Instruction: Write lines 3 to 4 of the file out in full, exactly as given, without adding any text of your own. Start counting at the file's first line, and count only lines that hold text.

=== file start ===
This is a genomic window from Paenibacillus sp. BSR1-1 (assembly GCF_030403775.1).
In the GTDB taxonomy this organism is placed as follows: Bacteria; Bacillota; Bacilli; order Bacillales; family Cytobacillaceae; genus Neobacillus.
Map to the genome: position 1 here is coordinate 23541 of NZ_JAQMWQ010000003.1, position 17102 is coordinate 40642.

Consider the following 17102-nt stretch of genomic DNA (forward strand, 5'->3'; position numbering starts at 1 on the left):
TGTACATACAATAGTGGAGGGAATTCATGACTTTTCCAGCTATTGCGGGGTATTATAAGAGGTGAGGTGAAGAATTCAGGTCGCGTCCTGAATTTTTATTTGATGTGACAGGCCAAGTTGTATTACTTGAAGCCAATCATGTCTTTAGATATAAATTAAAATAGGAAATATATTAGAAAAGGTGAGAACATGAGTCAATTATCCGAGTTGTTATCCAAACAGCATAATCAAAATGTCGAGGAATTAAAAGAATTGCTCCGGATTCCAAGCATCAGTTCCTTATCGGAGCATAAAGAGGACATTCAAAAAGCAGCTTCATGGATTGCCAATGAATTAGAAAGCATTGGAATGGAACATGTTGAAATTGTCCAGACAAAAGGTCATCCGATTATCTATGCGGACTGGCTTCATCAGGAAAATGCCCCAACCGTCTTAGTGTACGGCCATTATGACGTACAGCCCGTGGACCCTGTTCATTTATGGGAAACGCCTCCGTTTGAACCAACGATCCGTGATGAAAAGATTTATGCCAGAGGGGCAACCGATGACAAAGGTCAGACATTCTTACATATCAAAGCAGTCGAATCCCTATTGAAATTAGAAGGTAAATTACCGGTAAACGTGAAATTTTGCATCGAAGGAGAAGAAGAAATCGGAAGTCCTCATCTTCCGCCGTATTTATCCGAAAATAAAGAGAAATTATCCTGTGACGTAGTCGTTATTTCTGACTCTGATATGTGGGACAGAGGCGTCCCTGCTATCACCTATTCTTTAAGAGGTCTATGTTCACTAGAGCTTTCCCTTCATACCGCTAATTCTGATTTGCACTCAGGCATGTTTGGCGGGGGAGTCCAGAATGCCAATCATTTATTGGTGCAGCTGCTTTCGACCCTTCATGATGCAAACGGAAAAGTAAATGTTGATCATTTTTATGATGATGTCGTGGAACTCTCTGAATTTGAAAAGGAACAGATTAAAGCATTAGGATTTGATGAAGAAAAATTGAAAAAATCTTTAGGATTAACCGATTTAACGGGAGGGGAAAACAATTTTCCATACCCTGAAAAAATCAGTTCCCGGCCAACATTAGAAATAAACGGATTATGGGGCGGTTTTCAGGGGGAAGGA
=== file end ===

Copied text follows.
Map to the genome: position 1 here is coordinate 23541 of NZ_JAQMWQ010000003.1, position 17102 is coordinate 40642.

Consider the following 17102-nt stretch of genomic DNA (forward strand, 5'->3'; position numbering starts at 1 on the left):